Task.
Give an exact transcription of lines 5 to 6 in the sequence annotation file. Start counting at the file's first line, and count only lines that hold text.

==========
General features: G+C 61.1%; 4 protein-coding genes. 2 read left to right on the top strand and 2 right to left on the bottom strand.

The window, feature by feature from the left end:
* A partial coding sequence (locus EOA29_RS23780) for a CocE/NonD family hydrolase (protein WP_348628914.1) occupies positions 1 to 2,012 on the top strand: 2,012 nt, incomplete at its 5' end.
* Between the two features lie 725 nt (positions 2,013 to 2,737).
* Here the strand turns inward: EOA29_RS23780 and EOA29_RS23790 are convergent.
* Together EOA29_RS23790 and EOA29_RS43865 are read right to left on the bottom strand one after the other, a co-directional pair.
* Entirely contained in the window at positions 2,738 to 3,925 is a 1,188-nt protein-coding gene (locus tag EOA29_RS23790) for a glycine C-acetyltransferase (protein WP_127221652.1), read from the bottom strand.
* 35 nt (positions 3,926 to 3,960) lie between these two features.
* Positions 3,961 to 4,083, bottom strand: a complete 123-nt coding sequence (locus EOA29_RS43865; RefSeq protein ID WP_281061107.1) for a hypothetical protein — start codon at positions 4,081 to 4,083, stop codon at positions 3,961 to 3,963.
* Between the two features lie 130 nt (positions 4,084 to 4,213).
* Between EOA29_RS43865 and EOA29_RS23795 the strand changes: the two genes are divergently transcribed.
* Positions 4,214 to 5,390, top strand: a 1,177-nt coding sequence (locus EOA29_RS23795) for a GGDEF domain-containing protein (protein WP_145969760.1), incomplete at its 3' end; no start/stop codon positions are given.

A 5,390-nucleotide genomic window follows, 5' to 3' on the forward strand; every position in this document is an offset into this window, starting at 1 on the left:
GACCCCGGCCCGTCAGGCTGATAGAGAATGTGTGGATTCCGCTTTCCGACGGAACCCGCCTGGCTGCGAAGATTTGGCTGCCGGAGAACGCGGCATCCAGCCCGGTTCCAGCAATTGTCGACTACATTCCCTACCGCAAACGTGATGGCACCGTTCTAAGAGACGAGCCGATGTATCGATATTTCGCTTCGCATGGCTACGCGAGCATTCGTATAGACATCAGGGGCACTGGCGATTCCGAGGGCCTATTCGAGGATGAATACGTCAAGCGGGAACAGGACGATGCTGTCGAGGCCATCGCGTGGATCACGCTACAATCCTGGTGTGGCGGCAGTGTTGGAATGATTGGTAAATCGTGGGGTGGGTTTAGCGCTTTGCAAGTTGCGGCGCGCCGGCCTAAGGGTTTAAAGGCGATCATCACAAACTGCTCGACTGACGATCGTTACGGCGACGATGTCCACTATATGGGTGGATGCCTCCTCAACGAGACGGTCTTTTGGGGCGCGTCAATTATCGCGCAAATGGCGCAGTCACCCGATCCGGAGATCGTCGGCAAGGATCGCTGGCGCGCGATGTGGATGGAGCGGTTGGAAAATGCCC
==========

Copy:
* Here the strand turns inward: EOA29_RS23780 and EOA29_RS23790 are convergent.
* Together EOA29_RS23790 and EOA29_RS43865 are read right to left on the bottom strand one after the other, a co-directional pair.